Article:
We are both thirty-something and maybe have become more conservative in our “old age.” Having four boys ranging from eight to twelve certainly has its impact. We are blessed with health, friends we enjoy, family we can tolerate, and a lifestyle that is certainly enviable to some.
We must follow our own hard-earned lessons and not pander to the celebration of those narcissistic hippie amoebas still kicking around after all these years.
Please ignore my letter of a week ago in which I advised you that I would not be renewing my subscription. I just read your interview with James Hillman.
My check is enclosed.
Sy’s piece “Catching Up” [Issue 185] really struck home.
I’m (also) a magazine and bookaholic. I’ve got the same feelings you put so eloquently: those unread magazines and books can be like a ball and chain. Magazines do “spoil” appetites. They fit too comfortably into our fast-food lifestyles — always rushing around grabbing bites instead of really taking the time to sit down to a leisurely, balanced meal. Very seductive — “I can get that article read during lunch!”
I’m struggling very hard to get out of my “intellect solves all” mode. Sounds like you’re experiencing similar feelings. For me, there’s still a big, frustrating gap between knowing and doing. Since I’ve finally acknowledged that it’s there, I’m not as frustrated and puzzled; I know what I need to do now.
Regarding your “Catching Up” essay, the “spiritual gossip” of Hesiod and Master Kung, say, are of greater practical spiritual use than anything you’ll read in Harper’s. A periodical is not expected to be permanent. The world of Ulysses charts greater spiritual seas than does the Village Voice. Without Ulysses, you’ll never be truly “here now” because you remain unread in one of the truly great monuments of Modernism — and American Lit in this century was born with Modernism. While the magazines make rich, famous writers of people like Brett Easton Ellis, Moby Dick gathers dust in the English Department. And we wonder how we became so spiritually bankrupt.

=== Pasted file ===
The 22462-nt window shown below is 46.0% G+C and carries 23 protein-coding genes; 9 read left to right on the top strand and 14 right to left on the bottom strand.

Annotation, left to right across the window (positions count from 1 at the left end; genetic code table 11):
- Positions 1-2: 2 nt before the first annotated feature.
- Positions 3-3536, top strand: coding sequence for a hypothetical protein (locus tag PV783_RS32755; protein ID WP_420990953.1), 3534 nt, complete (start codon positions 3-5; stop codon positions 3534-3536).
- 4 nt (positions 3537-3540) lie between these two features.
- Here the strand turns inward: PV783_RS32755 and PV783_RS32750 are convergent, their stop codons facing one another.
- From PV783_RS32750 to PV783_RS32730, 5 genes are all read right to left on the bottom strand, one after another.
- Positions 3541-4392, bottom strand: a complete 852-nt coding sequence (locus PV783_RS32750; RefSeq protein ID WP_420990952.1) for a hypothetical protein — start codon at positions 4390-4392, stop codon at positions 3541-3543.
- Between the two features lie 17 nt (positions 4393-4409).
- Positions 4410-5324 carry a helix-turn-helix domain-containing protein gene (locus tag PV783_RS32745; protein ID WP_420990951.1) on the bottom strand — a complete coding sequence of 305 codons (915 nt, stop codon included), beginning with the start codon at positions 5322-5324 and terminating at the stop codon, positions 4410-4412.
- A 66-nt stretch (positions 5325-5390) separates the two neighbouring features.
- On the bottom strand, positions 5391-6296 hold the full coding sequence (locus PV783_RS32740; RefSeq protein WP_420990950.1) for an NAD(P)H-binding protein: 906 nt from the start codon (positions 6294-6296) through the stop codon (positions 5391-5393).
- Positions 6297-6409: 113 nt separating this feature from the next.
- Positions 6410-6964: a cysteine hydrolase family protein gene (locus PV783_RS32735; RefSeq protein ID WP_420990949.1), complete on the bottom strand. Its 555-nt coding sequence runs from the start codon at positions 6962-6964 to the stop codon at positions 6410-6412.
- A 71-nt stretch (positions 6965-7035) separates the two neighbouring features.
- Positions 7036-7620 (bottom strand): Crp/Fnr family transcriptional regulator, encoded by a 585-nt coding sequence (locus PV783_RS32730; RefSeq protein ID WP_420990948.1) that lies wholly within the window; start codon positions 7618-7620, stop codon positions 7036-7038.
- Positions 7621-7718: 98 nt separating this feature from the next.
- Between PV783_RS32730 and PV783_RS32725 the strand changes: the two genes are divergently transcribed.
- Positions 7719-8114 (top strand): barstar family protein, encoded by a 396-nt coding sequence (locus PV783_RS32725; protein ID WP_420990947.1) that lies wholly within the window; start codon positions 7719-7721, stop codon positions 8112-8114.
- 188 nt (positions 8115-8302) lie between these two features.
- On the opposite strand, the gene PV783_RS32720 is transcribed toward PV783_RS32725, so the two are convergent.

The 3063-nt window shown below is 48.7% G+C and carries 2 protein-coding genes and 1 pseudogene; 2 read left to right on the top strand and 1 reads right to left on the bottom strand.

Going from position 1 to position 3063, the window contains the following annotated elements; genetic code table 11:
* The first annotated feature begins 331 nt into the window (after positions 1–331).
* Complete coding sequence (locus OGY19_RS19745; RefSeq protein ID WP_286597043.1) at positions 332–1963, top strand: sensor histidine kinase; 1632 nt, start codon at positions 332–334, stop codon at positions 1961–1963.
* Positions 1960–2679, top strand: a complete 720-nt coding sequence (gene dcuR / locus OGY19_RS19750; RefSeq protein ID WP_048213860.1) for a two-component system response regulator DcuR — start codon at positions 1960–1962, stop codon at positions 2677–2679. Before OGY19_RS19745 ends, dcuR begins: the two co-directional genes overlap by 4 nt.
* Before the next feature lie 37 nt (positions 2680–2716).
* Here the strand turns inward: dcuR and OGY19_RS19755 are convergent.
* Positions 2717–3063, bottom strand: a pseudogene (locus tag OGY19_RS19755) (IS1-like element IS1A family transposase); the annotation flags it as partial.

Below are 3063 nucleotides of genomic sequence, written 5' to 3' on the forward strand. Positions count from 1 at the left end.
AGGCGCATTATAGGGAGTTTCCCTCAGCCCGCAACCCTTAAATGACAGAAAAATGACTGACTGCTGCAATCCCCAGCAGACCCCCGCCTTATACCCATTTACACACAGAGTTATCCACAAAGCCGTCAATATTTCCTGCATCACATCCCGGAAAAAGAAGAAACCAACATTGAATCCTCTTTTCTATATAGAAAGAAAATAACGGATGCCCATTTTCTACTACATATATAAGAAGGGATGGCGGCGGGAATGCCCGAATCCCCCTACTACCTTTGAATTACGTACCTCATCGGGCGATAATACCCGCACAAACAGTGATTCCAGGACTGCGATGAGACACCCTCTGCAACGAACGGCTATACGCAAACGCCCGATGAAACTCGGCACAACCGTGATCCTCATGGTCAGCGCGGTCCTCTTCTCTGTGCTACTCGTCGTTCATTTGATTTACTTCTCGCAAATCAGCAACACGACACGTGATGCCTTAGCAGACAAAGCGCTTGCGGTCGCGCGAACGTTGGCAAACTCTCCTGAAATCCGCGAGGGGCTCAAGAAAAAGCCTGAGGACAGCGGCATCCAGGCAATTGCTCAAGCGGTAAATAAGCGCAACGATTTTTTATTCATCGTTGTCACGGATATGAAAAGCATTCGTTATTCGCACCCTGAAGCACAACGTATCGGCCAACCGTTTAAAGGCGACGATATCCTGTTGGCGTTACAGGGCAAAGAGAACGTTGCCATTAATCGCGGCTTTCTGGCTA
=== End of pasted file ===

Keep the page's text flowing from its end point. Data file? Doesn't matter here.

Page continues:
I have decided not to renew my subscription to The Sun. I support the concepts of the magazine (as I perceive them): an alternative view of the world that is free of hype; extensive reader contributions to the content; no advertisements. But I am not satisfied.
As I pondered whether or not to renew, I reviewed the back issues I have not given or lent to my friends. When I looked at the male-female ratio among authors, I discovered what troubles me. At first glance, there seems to be an even distribution. And then, when I broke it down to fiction/nonfiction, the picture changed. Women authors are found almost entirely in fiction and poetry. This explains a lot.
There is a very masculine tone to the magazine — and I mean that in the best sense: not football, power, and wealth, but the full range of male emotions and experience. What is missing is the full range of the feminine.
I think I am falling in love with The Sun.
But how do you know if it’s really love? I tremble with anger at some words. Others are so beautiful I beat myself up. Why weren’t these words mine?
If The Sun were a woman she would be wearing brightly colored cotton from the Guatemalan rain forests. She would drink pretty good coffee and smell of jasmine. She would dance alone and sing off-key.